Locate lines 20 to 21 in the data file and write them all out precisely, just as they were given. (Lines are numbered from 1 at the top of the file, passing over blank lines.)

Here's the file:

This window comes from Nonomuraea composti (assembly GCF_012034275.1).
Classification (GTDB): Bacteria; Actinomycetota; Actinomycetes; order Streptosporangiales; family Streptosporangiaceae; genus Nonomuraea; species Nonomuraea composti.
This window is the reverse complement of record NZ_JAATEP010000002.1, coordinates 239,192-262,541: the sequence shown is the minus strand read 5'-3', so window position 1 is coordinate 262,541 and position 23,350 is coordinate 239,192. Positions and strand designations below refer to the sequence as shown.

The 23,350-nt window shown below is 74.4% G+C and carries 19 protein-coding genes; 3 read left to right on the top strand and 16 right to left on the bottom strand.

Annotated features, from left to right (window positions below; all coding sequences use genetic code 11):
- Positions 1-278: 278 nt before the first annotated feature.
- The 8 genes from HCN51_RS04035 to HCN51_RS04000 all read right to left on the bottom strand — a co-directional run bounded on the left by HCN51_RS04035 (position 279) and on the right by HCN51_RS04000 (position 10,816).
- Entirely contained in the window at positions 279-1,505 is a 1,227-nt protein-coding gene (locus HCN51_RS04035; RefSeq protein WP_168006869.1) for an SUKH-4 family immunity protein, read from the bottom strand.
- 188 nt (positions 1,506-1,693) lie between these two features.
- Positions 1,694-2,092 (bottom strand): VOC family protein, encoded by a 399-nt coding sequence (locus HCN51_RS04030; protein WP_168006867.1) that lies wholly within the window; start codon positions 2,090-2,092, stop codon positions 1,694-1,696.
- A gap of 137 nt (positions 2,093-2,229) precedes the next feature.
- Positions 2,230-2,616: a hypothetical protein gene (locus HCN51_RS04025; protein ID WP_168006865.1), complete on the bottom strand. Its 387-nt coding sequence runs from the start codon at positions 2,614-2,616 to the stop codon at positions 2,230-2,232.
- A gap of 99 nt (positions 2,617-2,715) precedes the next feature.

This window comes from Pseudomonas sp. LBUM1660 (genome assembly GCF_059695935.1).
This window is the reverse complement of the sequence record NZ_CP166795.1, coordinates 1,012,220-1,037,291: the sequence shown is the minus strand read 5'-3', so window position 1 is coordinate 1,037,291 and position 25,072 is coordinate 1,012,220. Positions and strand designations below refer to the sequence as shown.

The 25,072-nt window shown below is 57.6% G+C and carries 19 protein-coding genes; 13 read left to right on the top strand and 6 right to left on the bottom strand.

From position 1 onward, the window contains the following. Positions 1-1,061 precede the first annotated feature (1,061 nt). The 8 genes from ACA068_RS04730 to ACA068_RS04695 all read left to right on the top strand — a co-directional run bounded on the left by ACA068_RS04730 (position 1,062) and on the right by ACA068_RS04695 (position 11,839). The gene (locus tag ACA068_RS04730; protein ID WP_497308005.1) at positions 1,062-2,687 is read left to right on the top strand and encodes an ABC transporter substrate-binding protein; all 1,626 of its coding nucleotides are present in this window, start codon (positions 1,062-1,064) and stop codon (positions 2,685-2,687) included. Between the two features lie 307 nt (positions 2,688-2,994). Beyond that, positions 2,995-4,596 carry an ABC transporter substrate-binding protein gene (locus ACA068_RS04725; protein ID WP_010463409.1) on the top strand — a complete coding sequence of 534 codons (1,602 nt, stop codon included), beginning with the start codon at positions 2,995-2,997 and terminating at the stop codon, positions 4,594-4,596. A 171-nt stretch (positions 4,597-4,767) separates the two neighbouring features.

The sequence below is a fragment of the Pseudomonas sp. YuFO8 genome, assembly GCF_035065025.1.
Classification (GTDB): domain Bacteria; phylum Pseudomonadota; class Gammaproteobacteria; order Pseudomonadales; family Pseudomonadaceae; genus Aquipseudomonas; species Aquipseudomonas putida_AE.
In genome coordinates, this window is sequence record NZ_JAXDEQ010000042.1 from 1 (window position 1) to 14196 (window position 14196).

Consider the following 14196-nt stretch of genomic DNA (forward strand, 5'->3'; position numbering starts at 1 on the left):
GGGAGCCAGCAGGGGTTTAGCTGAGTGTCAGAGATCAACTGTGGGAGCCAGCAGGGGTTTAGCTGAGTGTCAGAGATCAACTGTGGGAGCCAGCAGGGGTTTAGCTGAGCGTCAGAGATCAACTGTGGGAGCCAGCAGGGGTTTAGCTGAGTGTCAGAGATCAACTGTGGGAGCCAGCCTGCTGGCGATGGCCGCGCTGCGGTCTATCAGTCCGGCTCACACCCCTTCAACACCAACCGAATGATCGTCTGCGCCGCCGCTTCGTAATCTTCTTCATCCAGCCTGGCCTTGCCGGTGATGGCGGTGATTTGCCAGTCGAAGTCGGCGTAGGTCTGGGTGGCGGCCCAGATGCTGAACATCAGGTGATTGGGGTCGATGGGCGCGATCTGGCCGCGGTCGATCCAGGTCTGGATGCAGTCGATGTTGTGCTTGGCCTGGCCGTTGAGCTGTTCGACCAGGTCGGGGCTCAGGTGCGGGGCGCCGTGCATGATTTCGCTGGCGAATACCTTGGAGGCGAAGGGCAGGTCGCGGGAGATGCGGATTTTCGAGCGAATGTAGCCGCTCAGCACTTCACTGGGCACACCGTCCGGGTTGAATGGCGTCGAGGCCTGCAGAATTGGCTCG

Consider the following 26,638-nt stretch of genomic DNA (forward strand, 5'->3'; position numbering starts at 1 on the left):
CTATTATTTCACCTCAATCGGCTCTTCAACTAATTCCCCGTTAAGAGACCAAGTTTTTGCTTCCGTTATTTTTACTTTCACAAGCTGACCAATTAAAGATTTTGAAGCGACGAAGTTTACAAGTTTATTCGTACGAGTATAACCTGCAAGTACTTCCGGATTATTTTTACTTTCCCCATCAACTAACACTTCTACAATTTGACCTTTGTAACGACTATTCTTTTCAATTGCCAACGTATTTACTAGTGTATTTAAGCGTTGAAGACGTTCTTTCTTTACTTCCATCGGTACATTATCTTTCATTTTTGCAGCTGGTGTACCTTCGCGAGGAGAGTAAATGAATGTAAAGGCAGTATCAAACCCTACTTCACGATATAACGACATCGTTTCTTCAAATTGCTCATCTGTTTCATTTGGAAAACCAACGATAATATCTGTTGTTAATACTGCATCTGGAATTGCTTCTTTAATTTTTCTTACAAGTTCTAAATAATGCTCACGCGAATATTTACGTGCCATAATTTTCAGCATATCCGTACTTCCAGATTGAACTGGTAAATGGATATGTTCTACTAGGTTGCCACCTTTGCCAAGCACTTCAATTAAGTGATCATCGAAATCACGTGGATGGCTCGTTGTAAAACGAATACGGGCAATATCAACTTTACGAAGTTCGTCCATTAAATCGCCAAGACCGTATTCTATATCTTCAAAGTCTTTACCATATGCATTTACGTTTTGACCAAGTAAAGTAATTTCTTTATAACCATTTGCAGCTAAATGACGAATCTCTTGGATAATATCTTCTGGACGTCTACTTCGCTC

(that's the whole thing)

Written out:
In genome coordinates, this window is sequence record NZ_JAXDEQ010000042.1 from 1 (window position 1) to 14196 (window position 14196).

Consider the following 14196-nt stretch of genomic DNA (forward strand, 5'->3'; position numbering starts at 1 on the left):